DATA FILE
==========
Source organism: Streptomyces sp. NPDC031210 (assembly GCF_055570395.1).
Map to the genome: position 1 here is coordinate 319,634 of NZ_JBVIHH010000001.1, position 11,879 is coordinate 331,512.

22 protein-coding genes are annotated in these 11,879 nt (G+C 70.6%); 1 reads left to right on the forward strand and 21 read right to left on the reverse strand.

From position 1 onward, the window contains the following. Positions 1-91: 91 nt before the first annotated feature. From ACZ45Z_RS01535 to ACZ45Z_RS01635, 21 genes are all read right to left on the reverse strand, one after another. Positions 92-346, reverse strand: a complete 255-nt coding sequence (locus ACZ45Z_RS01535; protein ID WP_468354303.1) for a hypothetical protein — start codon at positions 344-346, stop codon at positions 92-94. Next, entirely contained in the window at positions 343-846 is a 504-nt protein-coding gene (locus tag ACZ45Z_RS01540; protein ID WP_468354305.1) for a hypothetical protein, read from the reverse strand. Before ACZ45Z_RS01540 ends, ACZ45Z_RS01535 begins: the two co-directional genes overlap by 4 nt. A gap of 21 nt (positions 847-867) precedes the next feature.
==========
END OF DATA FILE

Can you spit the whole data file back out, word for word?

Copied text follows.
Source organism: Streptomyces sp. NPDC031210 (assembly GCF_055570395.1).
Map to the genome: position 1 here is coordinate 319,634 of NZ_JBVIHH010000001.1, position 11,879 is coordinate 331,512.

22 protein-coding genes are annotated in these 11,879 nt (G+C 70.6%); 1 reads left to right on the forward strand and 21 read right to left on the reverse strand.

From position 1 onward, the window contains the following. Positions 1-91: 91 nt before the first annotated feature. From ACZ45Z_RS01535 to ACZ45Z_RS01635, 21 genes are all read right to left on the reverse strand, one after another. Positions 92-346, reverse strand: a complete 255-nt coding sequence (locus ACZ45Z_RS01535; protein ID WP_468354303.1) for a hypothetical protein — start codon at positions 344-346, stop codon at positions 92-94. Next, entirely contained in the window at positions 343-846 is a 504-nt protein-coding gene (locus tag ACZ45Z_RS01540; protein ID WP_468354305.1) for a hypothetical protein, read from the reverse strand. Before ACZ45Z_RS01540 ends, ACZ45Z_RS01535 begins: the two co-directional genes overlap by 4 nt. A gap of 21 nt (positions 847-867) precedes the next feature.